Odysseus does not dare shed his disguise because it would risk compromising the very reason for assuming the disguise in the first place, which was indicated in the preceding book: Odysseus, after having returned to his native Ithaca from a long period away, consults with Athena about the measures to be taken to destroy the suitors, those who deplete his bountiful realm. In order to get revenge, he conceals his return from them; to do so more effectively, Athena changes his person into the figure of an old beggar. He is then instructed to stay the night with Eumaeus to collect information on the situation at his palace and with the suitors. Further, Odysseus would not dare disobey Athena, who instructed him in Book 13 to remain incognito. As she explains:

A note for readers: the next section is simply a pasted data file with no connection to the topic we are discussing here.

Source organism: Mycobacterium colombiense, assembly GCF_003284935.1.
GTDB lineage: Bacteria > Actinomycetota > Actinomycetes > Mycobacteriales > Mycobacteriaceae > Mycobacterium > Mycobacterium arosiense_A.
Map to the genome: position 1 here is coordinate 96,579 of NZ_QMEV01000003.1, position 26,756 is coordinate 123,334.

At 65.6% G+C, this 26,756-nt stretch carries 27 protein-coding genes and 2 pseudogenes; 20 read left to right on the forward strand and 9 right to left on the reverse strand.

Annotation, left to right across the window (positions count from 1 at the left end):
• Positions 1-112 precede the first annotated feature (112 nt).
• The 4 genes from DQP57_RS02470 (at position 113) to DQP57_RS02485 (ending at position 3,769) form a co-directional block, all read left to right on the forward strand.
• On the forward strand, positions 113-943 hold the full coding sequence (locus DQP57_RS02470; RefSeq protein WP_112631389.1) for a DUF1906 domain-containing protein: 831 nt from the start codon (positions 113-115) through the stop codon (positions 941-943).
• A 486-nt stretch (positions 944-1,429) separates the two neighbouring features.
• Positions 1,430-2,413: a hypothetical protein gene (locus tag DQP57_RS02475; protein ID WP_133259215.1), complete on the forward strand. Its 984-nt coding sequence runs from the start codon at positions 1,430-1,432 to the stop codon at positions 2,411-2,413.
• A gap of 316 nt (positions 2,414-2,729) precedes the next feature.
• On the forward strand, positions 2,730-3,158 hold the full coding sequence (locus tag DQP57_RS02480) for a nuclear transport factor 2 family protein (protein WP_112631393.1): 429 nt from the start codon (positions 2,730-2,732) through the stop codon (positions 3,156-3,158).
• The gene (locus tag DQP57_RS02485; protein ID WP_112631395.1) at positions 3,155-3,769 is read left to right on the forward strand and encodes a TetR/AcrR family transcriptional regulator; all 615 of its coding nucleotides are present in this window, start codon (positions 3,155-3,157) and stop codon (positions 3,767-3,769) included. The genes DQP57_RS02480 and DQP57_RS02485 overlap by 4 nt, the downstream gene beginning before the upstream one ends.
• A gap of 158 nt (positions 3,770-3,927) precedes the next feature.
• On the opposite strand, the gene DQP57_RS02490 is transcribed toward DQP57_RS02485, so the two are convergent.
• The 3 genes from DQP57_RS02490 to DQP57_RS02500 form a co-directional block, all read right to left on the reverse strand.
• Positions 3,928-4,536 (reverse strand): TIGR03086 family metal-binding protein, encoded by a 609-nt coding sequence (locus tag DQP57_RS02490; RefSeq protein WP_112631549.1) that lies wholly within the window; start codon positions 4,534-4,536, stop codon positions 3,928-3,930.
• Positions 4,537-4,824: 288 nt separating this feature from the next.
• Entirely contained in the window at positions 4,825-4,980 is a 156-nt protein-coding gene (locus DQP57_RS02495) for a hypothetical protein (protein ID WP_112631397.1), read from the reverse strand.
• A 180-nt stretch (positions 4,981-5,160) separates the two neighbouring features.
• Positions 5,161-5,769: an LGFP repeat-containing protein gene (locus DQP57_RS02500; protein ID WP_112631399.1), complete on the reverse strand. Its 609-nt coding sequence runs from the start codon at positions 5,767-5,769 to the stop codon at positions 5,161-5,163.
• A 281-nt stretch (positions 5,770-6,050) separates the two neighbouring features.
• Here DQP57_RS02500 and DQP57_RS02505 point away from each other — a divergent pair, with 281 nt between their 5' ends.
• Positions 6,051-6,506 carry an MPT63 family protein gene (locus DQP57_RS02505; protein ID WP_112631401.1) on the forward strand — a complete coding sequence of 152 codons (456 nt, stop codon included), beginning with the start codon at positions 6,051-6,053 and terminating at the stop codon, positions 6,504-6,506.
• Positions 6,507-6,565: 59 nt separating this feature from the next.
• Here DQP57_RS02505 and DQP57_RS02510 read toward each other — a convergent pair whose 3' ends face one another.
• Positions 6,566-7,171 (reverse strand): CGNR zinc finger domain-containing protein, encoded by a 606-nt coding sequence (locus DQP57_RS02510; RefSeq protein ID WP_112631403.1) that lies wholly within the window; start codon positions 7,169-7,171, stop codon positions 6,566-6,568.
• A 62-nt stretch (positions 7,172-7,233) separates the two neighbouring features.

And secret walk unknown to mortal eyes.
For this, my hand shall wither every grace,
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